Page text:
“It was definitely a multipronged approach to making sure people felt safe,” says Trevor Lucas, president of CycleBar, which offers in-studio classes, as well as on-demand content in multiple modalities — yoga, stretching, Pilates, Barre, rowing, running, dance, HIIT and boxing — through its CycleBar GO app.
Lucas is one industry player who sees Peloton as a boon for the indoor cycling market, noting that the company created millions of new enthusiasts in just under a year.
“There’s so many people cycling now because of the indoor cycling craze that happened during the pandemic,” Lucas says. “It’s brought our product to people who normally wouldn’t have found it, or it would have taken them longer to come around to it. So we’re seeing those folks come into the studios, too. And those people who have been riding at home, they get it. They have less of a fear coming into the studio. There is an anxiety coming into the studio when folks don’t know what to expect. These people who have been riding at home don’t have that. And from a conversion standpoint, they convert to members at a really high rate.”
Like Peloton, CycleBar offers its GO app as a subscription service, where end-users can get in a good workout at home without ever having gone to a CycleBar studio.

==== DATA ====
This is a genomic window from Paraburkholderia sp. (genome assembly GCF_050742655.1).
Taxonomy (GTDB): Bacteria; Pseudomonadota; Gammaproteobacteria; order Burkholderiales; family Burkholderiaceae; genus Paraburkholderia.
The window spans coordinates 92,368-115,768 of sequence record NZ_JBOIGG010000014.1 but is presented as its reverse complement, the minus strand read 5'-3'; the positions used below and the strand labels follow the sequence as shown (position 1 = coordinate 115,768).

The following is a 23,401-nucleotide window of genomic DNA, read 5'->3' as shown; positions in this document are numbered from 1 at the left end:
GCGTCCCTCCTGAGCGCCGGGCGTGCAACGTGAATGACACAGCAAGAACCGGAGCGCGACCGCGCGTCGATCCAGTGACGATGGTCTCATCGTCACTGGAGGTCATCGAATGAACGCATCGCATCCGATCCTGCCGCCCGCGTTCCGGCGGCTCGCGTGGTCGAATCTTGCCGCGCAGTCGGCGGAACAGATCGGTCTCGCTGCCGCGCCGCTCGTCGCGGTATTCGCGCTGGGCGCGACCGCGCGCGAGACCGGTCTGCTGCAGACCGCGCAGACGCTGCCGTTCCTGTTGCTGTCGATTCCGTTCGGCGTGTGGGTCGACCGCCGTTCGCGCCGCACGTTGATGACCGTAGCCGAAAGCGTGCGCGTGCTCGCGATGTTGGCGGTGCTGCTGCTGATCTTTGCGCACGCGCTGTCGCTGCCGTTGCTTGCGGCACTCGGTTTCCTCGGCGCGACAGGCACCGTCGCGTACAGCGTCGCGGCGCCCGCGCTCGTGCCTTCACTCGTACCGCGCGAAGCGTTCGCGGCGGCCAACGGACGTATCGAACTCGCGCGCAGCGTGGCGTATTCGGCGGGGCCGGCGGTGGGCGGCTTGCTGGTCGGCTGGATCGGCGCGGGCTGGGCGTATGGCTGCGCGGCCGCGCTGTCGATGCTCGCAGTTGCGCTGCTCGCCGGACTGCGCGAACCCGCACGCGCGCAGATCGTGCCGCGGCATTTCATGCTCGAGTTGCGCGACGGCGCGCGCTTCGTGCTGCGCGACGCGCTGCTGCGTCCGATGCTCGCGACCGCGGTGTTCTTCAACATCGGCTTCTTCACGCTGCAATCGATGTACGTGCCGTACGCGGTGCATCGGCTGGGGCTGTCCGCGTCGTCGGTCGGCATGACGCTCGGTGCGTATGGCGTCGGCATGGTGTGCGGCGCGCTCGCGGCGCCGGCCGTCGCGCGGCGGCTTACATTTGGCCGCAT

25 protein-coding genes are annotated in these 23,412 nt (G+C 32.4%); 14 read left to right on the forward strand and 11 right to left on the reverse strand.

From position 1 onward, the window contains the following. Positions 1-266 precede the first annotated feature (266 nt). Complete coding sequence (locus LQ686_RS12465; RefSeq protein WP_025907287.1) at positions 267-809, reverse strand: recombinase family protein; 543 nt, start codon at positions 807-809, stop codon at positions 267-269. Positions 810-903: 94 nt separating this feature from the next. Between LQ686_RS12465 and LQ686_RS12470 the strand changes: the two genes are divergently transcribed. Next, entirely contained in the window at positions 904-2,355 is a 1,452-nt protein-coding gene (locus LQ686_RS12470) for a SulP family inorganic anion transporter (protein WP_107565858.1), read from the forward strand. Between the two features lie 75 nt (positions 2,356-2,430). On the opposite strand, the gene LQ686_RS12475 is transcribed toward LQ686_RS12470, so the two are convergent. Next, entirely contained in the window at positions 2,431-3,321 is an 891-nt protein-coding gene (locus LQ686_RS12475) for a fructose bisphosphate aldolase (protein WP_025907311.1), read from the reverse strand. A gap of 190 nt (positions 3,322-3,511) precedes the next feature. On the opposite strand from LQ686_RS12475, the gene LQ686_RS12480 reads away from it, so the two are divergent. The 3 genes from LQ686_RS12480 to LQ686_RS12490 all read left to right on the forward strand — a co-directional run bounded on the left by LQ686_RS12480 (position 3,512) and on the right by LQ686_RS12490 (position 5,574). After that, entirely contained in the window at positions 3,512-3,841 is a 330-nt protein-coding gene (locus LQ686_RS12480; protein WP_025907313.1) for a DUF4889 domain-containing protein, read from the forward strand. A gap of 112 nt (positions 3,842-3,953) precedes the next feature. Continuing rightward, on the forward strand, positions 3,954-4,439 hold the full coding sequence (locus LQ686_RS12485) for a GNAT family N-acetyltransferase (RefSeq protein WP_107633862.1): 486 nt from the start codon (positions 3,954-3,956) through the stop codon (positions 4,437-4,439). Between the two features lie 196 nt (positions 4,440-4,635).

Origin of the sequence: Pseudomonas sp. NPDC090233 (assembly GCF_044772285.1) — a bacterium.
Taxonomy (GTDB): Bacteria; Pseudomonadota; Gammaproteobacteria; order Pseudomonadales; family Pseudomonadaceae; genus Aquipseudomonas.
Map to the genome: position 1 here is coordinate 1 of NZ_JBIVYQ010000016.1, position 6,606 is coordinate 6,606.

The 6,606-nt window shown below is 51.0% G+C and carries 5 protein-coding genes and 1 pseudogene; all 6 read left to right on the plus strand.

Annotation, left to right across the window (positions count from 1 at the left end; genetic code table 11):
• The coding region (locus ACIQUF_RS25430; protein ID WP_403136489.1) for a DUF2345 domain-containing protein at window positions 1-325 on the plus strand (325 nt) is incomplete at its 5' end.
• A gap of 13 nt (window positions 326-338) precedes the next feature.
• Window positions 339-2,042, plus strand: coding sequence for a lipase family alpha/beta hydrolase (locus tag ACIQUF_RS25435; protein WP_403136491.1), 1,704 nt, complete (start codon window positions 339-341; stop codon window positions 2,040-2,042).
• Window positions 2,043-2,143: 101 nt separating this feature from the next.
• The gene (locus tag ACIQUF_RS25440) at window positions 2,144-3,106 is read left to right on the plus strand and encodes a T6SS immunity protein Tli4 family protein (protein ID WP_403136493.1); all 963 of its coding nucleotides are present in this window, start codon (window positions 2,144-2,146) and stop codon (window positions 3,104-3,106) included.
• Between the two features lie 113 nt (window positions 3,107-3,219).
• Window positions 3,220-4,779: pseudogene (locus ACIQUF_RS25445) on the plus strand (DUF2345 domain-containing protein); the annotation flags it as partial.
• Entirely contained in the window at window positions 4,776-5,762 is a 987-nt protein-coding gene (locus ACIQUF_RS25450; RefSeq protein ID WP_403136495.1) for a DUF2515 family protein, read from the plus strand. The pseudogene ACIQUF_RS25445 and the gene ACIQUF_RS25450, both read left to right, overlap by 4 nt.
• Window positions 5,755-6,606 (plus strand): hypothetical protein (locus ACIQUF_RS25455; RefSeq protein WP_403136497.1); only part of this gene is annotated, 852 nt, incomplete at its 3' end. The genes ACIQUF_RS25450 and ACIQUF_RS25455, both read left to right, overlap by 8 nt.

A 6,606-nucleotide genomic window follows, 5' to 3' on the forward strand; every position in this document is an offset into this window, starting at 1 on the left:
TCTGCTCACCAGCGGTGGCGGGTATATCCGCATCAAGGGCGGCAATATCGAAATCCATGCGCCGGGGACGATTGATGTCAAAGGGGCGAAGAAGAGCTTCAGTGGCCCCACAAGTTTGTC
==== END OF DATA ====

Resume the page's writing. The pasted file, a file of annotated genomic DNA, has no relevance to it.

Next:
“Leveraging our digital content as a marketing tool is a really good way of converting new members,” Lucas says. “There will always be those who just want to do the at-home classes, and we want to be there to cater to that business, as well.”
Echelon has emerged as perhaps the closest direct competitor to Peloton, as it operates on a similar model of connected equipment and on-demand programming. Echelon, however, is differentiating from Peloton with a more diverse equipment offering — five bike models, two fitness mirrors, three rowers and two smart treadmills — as well as partnerships with fitness organizations across the country.
Ryan Simat, senior vice president of sales at Echelon, agrees that the on-demand experience can help get people out of their homes and into studios.
“Members can experience a variety of cycling classes ranging from five to 45 minutes all on their own before venturing into larger group fitness classes that facilities may offer,” Simat says, noting that his company is currently partnering with bricks-and-mortar players like Anytime Fitness, Crunch Fitness and Fitness Factory, among others.